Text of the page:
Six months ago, Trinidad and Tobago World Cup player Kenwyne Jones seemed to be facing an unhappy reality about his life at England League Championship team, Southampton Football Club.
Jones was already, statistically-speaking, the third striker on the club's books. In the 2005/06 season, Jones managed four league goals from 38 league outings, which trailed the returns of Jamaican international Ricardo Fuller (11 goals) and the teenaged Dexter Blackstock (7).
So, when Southampton manager George Burley signed Tottenham Spurs' Polish international striker Grzegorz Raziak as well as Manchester City and ex-England Under-21 forward Bradley Wright-Phillips-the stepson of Arsenal's former record holder Ian Wright and brother or Chelsea winger Shaun Wright-Phillips-the writing appeared to be on the dressing room wall.
Jones did not take a hint.
"You have to have confidence in yourself first before anything can happen," said the former St Anthony's College schoolboy. "No matter if there are 10 other strikers competing for your place, you have to put your head down and believe that whatever work you put in and attributes you have will benefit the team.
"I always believed that the manager would see what I can do and give me the nod over anyone else."
There have been doubters but Jones can allow himself a brief smirk after a promising start to the season for club and player alike.
Burley, a former Premier League boss with Ipswich, offloaded Blackstock and Fuller early in the season and, after a patchy start, gave Jones the opportunity to partner Raziak up-front. The 22-year-old "Soca Warrior" repaid his faith with five league goals from 19 appearances-Jones has six goals in all competitions-while Southampton are sixth in the 24-team table and four points shy of second place and automatic promotion to the Premiership.
Raziak's 14 league goals is the highest in the division while Wright-Phillips chipped in four in league competition and three in the League Cup. But Burley was happy to recognise Jones' striking improvement.
"Sometimes people maybe don't appreciate the quality he's got," Burley told the British press. "Encouragement for most people is the way to do it. At times you've got to pull them and say that's not quite happening.
"But I'd rather encourage and work with players on the training ground and fulfill their potential."
Few would argue that Jones is a talented player and superb athlete. But it is when one debates his best position on the field that the discussion might become dicey.
Jones made no secret of his desire to play up-front like his dad and ex-Defence Force striker, Pamphille Jones, and uncle, Philbert Jones, who was starting centre forward for the "Strike Squad".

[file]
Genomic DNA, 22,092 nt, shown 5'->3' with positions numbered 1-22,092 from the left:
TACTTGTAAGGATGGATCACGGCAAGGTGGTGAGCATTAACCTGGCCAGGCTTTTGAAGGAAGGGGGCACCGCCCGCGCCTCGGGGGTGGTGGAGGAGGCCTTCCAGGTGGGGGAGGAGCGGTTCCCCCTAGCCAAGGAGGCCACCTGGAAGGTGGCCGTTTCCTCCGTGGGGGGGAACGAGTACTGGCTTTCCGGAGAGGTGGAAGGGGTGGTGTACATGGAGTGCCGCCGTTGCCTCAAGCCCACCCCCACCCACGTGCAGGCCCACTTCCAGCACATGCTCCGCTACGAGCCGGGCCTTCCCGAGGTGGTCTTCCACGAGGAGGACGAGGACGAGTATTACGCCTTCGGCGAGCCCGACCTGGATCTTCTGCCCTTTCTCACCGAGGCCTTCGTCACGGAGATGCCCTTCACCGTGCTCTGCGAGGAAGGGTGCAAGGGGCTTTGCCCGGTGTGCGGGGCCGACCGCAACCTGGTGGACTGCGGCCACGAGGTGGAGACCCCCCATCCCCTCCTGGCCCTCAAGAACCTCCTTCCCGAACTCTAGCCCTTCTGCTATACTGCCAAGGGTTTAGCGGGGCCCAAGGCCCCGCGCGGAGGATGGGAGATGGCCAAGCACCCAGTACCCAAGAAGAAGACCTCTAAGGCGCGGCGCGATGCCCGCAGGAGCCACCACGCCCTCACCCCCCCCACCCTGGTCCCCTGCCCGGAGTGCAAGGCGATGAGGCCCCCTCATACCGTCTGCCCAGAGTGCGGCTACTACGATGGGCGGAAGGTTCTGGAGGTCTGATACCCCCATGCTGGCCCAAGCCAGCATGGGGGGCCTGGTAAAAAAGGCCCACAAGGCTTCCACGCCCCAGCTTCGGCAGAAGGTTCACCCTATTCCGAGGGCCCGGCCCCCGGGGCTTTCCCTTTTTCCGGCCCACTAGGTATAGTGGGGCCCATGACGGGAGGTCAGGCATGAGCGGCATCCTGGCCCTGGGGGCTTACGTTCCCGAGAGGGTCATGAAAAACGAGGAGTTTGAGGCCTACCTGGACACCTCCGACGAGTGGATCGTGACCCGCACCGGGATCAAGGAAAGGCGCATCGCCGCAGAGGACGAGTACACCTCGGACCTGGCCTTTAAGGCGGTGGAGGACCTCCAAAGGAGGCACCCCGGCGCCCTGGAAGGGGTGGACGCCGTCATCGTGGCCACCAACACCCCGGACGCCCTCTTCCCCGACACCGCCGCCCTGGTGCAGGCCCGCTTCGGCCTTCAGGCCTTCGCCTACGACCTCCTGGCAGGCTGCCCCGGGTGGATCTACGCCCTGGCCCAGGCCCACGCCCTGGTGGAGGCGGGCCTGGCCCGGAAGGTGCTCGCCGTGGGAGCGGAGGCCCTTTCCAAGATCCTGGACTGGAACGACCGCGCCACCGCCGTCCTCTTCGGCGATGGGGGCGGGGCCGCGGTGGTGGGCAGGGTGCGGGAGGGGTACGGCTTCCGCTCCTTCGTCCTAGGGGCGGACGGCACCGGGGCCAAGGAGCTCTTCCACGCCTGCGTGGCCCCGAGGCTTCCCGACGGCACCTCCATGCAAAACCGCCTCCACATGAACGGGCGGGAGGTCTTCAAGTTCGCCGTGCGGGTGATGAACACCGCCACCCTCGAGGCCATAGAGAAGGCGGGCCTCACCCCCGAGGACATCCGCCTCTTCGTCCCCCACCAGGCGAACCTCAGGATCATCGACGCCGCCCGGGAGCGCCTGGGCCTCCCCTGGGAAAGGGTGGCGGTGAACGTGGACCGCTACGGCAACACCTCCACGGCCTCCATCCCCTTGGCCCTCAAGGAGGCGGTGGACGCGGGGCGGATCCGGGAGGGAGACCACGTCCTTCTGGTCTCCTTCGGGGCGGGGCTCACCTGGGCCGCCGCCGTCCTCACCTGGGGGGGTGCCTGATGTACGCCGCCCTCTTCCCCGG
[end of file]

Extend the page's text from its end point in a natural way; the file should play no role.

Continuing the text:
Nigerian coach Adegboye Onigbinde, Brazilian Rene Simoes and local Bertille St Clair preferred to use Jones in more defensive roles with the national squad while his former employer, Vibe CT 105 W. Connection, sent him on trials in Britain as a central defender.
Not for the last time in his career, Jones refused to back down and there was no turning back after his first run of competitive matches as a striker in Britain produced returns of seven goals in as many matches for Sheffield Wednesday in the English League One. In so doing, he matched a 12-year Wednesday scoring record of five goals in successive games by Mark Bright.
"I always do what I have to do when I play in the back but it is not a joy for me really," he told Sport Express. "I always prefer being a striker."
There was a rumour that ex-national head coach Leo Beenhakker planned to use Jones as an emergency defender at the 2006 Germany World Cup after he lost Marvin Andrews and Avery John to injury and suspension respectively. Yet, Jones remained up-front and gave a battling performance in his only start against England although he seemed to be used mainly to negate the offensive forays of opposing left back, Ashley Cole.
It might not have silenced critics who feel he is best at the back. But Jones' superb individual performance in a 2-1 friendly win over Panama in October might be a better indication of his usefulness.
Jones' long legs, so adept at chasing opposing strikers, terrified the Panamanian defence as his smooth running and upper body strength gave the T&T midfield a potent outlet. His goal was a credit too to his predatory instinct as he pounced on an under-hit back pass to put the hosts ahead.
Southampton have benefited from his offensive advancement too.
Jones' double in a 4-3 win against Birmingham City on November 29 confirmed the south coast team's promotion credentials and justified Burley's faith in the six foot two Trinbagonian.
Jones dedicated the pair to his twin daughters, Arianne and Kaelyn, who were born 16 days earlier. He has three children.
"Hopefully, they will see Trinidad (for the first time) in April," he told Sport Express. "I have to give them some time until they are strong enough to travel."
If the goals keep coming, Jones will be in no hurry to return. This time next year, he hopes to be in the Premiership and was delighted for his boss' supporting words.
"It is good for your manager to come out and say good things about you," he said. "I think I am in good form and looking to get better. I think a little luck is starting to come my way."
National coach Wim Rijsbergen will hope that he saves some luck for the Warriors.